Online Learning

# Pythoncode_PCA

#This assignment is a tutorial so have a bit of fun with it#If you would like to explore some additional options give it a try#Goal is to provide some meaningful info to the restaurant owner#Some notes below#Both PCA and FA provide useful summary info for multivariate data, but#all of the original variables are needed for their calculation, so #the big question is can we use them to find a subset of variables to #predict overall score?#Also,trying to give meaningful labels to components is really hard.#When the variables are on different scales you need to work with the #correlation matrix.  For this assignment they are on same scale so#we will work with the raw data.#PCA only helps if the original variables are correlated, if they #are independent PCA will not help.#Approach takes two steps#First step find the dimensionality of the data, that is the #number of original variables to be retained#Second step find which ones, more on this below# import packages for this exampleimport pandas as pd import numpy as np  # arrays and math functionsimport matplotlib.pyplot as plt  # static plottingfrom sklearn.decomposition import PCA, FactorAnalysisimport statsmodels.formula.api as smf  # R-like model specification #Set some display options
pd.set_option(‘display.notebook_repr_html’, False) pd.set_option(‘display.max_columns’, 40) pd.set_option(‘display.max_rows’, 10) pd.set_option(‘display.width’, 120) #Read in the restaurant datasetfood_df = pd.read_csv(‘C:/Users/Jahee Koo/Desktop/MSPA/2018_Winter_410_regression/HW03 PCA/FACTOR1.csv’)#A good step to take is to convert all variable names to lower casefood_df.columns = [s.lower() for s in food_df.columns]print(food_df)print(”)print(‘—– Summary of Input Data —–‘)print(”)# show the object is a DataFrameprint(‘Object type: ‘, type(food_df))# show number of observations in the DataFrameprint(‘Number of observations: ‘, len(food_df))# show variable namesprint(‘Variable names: ‘, food_df.columns)# show descriptive statisticsprint(food_df.describe())# show a portion of the beginning of the DataFrameprint(food_df.head())#look at correlation structurecdata = food_df.loc[:,[‘overall’,’taste’,’temp’,’freshness’,’wait’,’clean’,’friend’,’location’,’parking’,’view’]] corr = cdata[cdata.columns].corr()print(corr)#Use the correlation matrix to help provide advice to the restaurant owner#Look at four different models and compare them#Which model do you think is best and why?#Model 1 full regression model#Model 2 select my reduced regression model taste, wait and location#Model 3 Full PCA model#Model 4 Reduced PCA model with parking, taste and clean#Model 5 FA model#First find the PCA#Second find the FA#Run the models#Compare the models and show VIF for each model#PCAprint(”)print(‘—– Principal Component Analysis —–‘)print(”)pca_data = food_df.loc[:,[‘taste’,’temp’,’freshness’,’wait’,’clean’,’friend’,’location’,’parking’,’view’]] pca = PCA()P = pca.fit(pca_data)print(pca_data)np.set_printoptions(threshold=np.inf) np.around([pca.components_], decimals=3)#Note per Everett p209 pick the three variables with the largest#absolute coefficient on the component not already picked#So, choose parking, taste and clean for the PCA variable reduction model # show summary of pca solutionpca_explained_variance = pca.explained_variance_ratio_print(‘Proportion of variance explained:’, pca_explained_variance)# note that principal components analysis corresponds# to finding eigenvalues and eigenvectors of the pca_datapca_data_cormat = np.corrcoef(pca_data.T)eigenvalues, eigenvectors = np.linalg.eig(pca_data_cormat)np.around([eigenvalues], decimals=3) print(‘Linear algebra demonstration: Proportion of variance explained: ‘,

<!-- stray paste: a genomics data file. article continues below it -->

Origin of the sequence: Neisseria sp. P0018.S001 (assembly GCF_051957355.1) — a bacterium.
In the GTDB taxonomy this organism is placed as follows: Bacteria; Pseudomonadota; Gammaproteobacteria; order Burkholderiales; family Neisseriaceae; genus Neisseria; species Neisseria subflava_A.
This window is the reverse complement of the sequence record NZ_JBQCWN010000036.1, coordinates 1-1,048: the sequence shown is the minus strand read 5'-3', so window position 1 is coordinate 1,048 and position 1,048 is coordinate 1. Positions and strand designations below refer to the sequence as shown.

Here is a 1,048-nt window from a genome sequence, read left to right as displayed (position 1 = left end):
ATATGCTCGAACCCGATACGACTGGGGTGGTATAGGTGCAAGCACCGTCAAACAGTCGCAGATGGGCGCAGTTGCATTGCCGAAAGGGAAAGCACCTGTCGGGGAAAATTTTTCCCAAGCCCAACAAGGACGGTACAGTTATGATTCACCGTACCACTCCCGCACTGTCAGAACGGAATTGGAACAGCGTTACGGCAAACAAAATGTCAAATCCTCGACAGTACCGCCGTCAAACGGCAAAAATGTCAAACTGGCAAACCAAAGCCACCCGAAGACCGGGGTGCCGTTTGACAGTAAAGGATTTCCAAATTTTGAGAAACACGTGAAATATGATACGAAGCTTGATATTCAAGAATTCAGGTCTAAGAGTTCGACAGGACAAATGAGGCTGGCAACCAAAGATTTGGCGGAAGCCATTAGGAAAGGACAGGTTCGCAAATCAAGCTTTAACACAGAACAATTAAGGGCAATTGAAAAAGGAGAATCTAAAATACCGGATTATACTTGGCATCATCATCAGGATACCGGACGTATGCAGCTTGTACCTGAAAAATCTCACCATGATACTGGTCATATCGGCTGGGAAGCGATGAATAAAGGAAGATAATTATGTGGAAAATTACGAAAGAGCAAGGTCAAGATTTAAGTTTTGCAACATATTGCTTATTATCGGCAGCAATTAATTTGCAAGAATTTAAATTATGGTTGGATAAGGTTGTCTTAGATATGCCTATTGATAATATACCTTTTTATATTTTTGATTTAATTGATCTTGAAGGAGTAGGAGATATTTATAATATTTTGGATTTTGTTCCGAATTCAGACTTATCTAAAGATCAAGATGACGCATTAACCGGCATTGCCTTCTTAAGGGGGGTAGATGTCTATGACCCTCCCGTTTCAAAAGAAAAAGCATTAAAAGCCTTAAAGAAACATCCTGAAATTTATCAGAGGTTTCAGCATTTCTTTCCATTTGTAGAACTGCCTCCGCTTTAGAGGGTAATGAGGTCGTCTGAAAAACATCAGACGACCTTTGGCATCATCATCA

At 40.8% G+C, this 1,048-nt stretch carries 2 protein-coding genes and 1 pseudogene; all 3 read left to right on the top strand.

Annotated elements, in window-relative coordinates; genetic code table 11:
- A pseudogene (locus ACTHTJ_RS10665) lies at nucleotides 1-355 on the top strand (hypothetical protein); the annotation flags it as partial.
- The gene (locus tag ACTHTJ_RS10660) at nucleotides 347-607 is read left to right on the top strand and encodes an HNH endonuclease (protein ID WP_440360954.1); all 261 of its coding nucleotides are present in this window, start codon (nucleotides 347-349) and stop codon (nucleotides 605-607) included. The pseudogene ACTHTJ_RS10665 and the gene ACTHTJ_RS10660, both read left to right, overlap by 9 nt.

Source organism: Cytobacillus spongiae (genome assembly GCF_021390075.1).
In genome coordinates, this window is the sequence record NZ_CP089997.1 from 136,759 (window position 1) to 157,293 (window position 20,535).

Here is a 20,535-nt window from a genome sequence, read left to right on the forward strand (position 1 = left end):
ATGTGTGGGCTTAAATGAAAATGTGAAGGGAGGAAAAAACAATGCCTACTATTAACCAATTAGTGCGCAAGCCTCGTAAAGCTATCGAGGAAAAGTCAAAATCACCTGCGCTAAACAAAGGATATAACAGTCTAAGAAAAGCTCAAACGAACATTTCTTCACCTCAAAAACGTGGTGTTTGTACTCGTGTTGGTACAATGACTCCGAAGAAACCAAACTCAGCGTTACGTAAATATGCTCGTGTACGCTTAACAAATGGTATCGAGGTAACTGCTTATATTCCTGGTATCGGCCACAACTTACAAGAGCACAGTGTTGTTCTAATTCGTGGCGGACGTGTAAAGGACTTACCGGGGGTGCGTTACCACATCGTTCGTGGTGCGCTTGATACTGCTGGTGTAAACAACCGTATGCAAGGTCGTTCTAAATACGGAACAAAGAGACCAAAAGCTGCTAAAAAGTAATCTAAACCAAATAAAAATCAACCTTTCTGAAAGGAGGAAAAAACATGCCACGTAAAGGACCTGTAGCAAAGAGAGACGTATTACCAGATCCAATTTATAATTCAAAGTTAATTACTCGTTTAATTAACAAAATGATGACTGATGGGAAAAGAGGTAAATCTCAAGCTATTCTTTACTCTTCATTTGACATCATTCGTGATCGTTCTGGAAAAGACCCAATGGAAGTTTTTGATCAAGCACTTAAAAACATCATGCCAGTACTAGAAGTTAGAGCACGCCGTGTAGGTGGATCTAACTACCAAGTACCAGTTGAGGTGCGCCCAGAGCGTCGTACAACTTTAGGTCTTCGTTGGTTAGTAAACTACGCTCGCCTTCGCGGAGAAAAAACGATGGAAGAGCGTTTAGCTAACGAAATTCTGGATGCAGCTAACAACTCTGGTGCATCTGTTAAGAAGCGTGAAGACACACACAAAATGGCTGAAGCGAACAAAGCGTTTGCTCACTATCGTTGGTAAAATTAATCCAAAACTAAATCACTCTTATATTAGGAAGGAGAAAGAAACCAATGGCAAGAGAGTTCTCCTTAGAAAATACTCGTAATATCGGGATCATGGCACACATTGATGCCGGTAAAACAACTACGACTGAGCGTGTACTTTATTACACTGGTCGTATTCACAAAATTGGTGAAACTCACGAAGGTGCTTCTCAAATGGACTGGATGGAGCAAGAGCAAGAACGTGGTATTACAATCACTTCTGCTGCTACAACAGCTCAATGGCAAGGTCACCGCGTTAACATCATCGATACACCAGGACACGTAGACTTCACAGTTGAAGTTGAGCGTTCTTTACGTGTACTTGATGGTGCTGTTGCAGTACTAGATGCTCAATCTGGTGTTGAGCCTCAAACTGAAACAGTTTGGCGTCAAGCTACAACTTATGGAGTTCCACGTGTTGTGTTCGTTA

eigenvalues/eigenvalues.sum())np.around([eigenvectors], decimals=3)# show the plot for the pricipal component analysisplt.bar(np.arange(len(pca_explained_variance)), pca_explained_variance,
color = ‘grey’, alpha = 0.5, align = ‘center’)plt.title(‘PCA Proportion of Total Variance’)plt.show()
# show a scree plot d = {‘eigenvalues’: eigenvalues }df1 = pd.DataFrame(data=d)df2 =pd.Series([1,2,3,4,5,6,7,8,9])#df2 = {‘factors’: factors}# merge eigenvalues with # of factorsresult = pd.concat([df1, df2], axis=1, join_axes=[df2.index])print (result)def scat(dataframe,var1,var2):
dataframe[var2].plot()
plt.title(‘Scree Plot’)
plt.xlabel(‘# of factors’)
plt.ylabel(‘Eigenvalues’)
scat(result,’0′,’eigenvalues’)plt.show() # provide partial listing of variable loadings on principal components# transpose for variables by components listingpca_loadings = pca.components_.T# provide full formatted listing of loadings for first three components# print loadings while rounding to three digits # and suppress printing of very small numbers# but do not suppress printing of zeroesnp.set_printoptions(precision = 3, suppress = True,
formatter={‘float’: ‘{: 0.3f}’.format})print(pca_loadings[:,0:3])  # compute full set of principal components (scores)C = pca.transform(pca_data)print(C)# add first three principal component scores to the original data framepca_data[‘pca1’] = C[:,0]pca_data[‘pca2’] = C[:,1]pca_data[‘pca3’] = C[:,2]print(pca_data) # add first three principal component scores to the food_dffood_df[‘pca1’] = C[:,0]food_df[‘pca2’] = C[:,1]food_df[‘pca3’] = C[:,2]print(food_df) # explore relationships between pairs of principal components# working with the first three components onlypca_scores = pca_data.loc[:,[‘pca1′,’pca2’, ‘pca3’]]pca_model_cormat = \